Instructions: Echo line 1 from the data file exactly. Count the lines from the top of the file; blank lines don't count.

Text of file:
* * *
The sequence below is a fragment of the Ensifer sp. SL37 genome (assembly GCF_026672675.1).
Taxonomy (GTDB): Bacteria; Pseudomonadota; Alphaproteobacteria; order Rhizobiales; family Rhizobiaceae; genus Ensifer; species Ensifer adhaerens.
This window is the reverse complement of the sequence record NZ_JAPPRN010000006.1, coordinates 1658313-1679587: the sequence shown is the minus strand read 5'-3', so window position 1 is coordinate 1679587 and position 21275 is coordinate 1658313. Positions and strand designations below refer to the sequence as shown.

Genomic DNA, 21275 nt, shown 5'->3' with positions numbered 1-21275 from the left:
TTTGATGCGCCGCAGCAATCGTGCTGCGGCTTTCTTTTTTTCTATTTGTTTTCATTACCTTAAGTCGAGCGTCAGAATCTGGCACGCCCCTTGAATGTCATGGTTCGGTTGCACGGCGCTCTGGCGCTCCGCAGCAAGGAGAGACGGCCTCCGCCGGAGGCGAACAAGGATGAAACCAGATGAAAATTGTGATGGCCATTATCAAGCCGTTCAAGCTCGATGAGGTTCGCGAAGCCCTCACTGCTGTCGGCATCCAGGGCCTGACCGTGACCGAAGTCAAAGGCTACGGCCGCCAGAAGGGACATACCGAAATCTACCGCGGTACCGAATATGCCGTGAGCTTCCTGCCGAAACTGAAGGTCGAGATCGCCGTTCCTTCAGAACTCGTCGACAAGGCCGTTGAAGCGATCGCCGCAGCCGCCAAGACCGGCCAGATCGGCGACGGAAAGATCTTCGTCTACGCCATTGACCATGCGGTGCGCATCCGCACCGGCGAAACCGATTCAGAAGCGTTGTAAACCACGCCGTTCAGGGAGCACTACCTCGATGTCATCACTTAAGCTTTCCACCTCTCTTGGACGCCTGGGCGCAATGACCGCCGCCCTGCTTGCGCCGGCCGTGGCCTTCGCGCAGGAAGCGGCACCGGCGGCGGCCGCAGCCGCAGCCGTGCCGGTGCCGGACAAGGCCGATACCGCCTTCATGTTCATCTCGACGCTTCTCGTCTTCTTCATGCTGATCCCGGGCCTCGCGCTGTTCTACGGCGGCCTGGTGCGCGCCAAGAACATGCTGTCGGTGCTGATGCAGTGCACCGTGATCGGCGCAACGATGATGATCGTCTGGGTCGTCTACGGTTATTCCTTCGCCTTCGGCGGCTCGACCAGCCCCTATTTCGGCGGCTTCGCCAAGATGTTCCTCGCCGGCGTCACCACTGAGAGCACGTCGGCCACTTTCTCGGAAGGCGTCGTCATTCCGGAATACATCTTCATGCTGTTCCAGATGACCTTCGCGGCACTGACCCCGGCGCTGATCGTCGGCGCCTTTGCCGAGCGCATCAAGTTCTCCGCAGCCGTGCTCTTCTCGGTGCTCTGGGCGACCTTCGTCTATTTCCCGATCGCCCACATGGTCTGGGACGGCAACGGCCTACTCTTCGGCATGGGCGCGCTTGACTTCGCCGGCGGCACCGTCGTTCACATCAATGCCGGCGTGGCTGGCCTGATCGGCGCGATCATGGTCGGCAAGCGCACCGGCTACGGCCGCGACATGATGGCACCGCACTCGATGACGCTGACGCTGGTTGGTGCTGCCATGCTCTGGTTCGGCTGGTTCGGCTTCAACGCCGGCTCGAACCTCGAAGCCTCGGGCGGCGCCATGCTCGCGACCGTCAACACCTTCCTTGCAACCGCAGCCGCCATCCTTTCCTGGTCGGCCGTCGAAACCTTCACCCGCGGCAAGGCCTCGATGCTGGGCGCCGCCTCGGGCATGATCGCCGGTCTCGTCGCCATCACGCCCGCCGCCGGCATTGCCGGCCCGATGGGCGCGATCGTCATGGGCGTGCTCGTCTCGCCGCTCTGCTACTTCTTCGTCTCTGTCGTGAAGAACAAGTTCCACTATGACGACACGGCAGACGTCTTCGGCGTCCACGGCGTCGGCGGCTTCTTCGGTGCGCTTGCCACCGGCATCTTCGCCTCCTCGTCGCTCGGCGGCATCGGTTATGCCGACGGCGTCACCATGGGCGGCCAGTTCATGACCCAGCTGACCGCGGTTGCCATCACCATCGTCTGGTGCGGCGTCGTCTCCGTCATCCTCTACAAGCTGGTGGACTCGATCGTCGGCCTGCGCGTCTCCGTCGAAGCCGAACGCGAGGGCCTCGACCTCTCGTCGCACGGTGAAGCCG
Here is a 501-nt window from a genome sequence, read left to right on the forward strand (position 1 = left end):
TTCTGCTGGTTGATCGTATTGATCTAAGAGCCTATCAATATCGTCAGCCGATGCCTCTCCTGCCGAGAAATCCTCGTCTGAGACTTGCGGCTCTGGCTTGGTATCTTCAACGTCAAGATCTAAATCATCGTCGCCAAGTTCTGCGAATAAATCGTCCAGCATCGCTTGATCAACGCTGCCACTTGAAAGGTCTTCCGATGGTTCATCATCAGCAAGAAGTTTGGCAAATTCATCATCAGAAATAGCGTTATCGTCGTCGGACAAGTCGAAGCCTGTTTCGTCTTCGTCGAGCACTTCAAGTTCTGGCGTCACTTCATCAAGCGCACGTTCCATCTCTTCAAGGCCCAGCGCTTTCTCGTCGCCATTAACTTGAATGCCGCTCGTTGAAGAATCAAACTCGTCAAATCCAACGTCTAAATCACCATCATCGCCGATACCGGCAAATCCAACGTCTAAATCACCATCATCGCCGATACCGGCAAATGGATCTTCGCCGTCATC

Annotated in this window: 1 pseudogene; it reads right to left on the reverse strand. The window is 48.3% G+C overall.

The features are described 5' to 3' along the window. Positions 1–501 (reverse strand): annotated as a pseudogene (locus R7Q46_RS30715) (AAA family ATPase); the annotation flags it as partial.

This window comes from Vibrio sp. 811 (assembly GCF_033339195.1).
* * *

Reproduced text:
The sequence below is a fragment of the Ensifer sp. SL37 genome (assembly GCF_026672675.1).